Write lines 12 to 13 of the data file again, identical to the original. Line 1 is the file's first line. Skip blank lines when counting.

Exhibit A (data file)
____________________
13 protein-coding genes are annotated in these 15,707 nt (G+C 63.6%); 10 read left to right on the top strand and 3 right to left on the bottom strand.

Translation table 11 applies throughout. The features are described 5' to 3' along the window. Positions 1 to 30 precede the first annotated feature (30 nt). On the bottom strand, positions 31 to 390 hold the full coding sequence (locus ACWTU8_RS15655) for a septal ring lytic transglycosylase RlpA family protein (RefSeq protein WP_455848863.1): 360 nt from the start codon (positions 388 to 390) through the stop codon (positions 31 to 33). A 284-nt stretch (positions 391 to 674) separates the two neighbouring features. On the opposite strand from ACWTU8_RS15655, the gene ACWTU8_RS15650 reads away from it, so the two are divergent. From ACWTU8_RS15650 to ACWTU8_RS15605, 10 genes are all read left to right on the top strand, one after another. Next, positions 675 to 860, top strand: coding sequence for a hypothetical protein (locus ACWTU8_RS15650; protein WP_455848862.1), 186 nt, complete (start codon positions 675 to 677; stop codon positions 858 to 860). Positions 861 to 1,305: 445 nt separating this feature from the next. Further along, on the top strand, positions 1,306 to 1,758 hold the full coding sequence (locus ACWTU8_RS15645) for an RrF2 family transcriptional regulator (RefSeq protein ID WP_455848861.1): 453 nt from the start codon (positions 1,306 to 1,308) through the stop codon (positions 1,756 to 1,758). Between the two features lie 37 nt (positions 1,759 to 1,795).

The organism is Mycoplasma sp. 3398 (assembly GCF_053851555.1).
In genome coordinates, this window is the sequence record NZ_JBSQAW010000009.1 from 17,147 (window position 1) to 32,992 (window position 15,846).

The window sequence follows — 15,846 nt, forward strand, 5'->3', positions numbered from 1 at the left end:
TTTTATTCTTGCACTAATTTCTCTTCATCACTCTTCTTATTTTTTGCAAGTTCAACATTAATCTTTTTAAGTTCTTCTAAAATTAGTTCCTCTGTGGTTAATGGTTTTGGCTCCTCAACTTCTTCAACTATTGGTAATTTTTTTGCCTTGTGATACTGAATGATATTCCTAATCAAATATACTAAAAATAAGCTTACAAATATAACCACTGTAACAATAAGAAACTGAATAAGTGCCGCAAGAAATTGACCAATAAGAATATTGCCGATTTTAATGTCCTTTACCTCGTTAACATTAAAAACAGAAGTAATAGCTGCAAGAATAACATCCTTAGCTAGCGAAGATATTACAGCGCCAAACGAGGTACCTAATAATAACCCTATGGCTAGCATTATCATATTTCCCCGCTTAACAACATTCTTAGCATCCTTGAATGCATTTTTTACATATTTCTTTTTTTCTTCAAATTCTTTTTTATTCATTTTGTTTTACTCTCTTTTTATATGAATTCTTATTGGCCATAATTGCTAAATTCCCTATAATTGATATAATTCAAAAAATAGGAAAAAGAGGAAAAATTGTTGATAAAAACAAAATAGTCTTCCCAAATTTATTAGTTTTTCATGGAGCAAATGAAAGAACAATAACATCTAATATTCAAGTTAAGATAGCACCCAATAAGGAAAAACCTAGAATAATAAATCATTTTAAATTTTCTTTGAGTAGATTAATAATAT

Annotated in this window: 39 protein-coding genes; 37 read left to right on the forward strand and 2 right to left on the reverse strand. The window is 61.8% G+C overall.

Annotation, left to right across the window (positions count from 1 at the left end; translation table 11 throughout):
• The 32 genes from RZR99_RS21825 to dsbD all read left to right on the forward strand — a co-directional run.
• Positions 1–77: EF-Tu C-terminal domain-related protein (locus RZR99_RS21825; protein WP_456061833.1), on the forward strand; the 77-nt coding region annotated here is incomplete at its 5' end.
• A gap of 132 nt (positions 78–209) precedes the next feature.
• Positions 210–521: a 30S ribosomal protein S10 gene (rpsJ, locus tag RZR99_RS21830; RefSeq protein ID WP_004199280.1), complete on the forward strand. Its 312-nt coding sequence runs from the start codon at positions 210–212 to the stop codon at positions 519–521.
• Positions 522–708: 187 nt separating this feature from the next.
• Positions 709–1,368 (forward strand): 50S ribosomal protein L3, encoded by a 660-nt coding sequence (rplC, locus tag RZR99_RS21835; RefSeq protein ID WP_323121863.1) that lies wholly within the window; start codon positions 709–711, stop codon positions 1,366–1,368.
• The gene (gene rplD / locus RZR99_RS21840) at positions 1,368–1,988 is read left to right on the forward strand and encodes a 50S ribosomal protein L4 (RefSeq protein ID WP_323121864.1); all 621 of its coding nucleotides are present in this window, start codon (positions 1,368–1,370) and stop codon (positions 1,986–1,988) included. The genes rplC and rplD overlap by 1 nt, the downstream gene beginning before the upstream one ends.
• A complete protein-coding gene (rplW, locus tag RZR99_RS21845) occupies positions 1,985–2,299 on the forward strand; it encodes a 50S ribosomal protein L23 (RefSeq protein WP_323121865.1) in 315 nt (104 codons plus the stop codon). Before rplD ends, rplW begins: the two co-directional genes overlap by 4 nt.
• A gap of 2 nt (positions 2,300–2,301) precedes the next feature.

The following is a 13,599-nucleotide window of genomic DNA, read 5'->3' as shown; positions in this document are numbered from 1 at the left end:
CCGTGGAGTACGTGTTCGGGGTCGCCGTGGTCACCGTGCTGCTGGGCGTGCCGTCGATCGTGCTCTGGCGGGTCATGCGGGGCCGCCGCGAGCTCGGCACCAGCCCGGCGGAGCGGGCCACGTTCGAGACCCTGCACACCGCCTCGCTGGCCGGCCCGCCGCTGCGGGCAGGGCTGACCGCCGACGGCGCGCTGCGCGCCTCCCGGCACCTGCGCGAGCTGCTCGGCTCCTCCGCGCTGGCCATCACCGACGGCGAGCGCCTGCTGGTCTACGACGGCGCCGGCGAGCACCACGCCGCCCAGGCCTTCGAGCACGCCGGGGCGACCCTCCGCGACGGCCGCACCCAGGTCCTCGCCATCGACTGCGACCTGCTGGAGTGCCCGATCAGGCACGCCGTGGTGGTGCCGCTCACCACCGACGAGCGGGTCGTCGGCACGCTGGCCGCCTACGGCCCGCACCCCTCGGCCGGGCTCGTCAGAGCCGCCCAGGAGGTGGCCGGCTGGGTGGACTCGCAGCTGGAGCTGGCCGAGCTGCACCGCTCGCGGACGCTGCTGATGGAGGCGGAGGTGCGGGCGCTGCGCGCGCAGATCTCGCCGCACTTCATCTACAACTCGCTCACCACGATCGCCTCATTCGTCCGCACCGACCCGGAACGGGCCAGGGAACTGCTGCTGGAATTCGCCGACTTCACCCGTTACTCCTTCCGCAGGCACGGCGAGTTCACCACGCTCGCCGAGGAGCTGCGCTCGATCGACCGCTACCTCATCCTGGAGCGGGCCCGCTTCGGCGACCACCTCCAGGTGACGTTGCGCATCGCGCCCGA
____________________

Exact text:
• Positions 210–521: a 30S ribosomal protein S10 gene (rpsJ, locus tag RZR99_RS21830; RefSeq protein ID WP_004199280.1), complete on the forward strand. Its 312-nt coding sequence runs from the start codon at positions 210–212 to the stop codon at positions 519–521.
• Positions 522–708: 187 nt separating this feature from the next.